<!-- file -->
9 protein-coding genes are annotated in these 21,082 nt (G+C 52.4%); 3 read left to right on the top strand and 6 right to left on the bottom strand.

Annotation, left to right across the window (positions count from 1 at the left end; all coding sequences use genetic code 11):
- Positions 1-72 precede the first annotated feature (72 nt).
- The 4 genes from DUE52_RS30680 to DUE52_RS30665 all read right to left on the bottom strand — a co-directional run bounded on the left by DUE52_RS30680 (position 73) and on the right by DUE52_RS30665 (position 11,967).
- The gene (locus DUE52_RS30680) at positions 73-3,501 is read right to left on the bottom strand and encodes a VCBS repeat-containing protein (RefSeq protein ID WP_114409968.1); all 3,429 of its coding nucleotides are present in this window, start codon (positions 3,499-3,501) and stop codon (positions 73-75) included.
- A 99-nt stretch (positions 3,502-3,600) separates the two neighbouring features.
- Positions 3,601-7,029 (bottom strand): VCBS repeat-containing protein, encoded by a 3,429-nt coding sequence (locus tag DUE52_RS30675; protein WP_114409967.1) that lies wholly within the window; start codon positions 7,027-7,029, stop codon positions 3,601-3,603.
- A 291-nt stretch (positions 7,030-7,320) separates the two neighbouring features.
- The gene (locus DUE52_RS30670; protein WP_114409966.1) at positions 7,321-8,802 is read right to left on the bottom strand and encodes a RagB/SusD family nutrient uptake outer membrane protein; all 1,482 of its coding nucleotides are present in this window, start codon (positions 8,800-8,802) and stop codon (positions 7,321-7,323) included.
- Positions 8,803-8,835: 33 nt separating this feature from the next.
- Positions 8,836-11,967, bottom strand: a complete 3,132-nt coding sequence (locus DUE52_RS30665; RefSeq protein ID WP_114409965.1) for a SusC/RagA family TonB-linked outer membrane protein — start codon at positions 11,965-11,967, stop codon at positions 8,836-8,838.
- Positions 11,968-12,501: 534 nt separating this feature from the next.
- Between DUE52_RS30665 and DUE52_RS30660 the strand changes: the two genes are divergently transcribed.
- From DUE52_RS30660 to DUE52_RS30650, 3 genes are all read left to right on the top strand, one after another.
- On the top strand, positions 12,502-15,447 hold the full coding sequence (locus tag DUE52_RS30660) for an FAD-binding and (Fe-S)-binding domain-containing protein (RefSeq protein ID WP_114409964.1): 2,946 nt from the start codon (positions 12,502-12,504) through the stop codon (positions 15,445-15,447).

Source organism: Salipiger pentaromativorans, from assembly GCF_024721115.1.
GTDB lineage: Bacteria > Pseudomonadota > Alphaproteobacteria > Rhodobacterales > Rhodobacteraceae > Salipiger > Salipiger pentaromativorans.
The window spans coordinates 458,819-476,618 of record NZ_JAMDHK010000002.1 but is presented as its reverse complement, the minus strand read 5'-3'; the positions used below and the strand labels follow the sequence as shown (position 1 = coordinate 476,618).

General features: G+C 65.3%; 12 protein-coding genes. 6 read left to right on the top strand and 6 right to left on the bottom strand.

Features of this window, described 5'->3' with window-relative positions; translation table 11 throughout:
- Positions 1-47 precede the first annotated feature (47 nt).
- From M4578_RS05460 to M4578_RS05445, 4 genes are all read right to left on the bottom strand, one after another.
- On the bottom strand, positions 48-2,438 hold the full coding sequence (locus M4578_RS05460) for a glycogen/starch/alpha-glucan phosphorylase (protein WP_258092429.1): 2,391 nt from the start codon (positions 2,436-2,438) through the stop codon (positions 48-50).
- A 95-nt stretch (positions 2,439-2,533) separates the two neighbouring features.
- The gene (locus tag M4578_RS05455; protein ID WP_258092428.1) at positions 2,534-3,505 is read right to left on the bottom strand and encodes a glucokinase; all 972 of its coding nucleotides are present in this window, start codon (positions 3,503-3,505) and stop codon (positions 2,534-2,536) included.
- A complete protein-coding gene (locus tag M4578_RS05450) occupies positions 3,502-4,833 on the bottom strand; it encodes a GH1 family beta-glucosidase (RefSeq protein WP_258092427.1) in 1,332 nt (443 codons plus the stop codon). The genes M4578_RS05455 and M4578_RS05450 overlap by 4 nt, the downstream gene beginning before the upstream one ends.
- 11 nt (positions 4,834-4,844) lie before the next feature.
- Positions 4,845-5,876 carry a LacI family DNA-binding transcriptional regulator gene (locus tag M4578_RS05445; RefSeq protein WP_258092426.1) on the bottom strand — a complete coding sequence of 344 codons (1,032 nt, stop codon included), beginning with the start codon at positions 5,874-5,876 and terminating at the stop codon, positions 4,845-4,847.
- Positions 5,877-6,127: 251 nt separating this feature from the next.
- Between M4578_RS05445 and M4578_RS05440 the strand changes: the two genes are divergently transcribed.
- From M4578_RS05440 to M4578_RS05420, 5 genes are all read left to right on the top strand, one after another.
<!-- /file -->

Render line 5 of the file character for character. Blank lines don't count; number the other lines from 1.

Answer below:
- The gene (locus DUE52_RS30680) at positions 73-3,501 is read right to left on the bottom strand and encodes a VCBS repeat-containing protein (RefSeq protein ID WP_114409968.1); all 3,429 of its coding nucleotides are present in this window, start codon (positions 3,499-3,501) and stop codon (positions 73-75) included.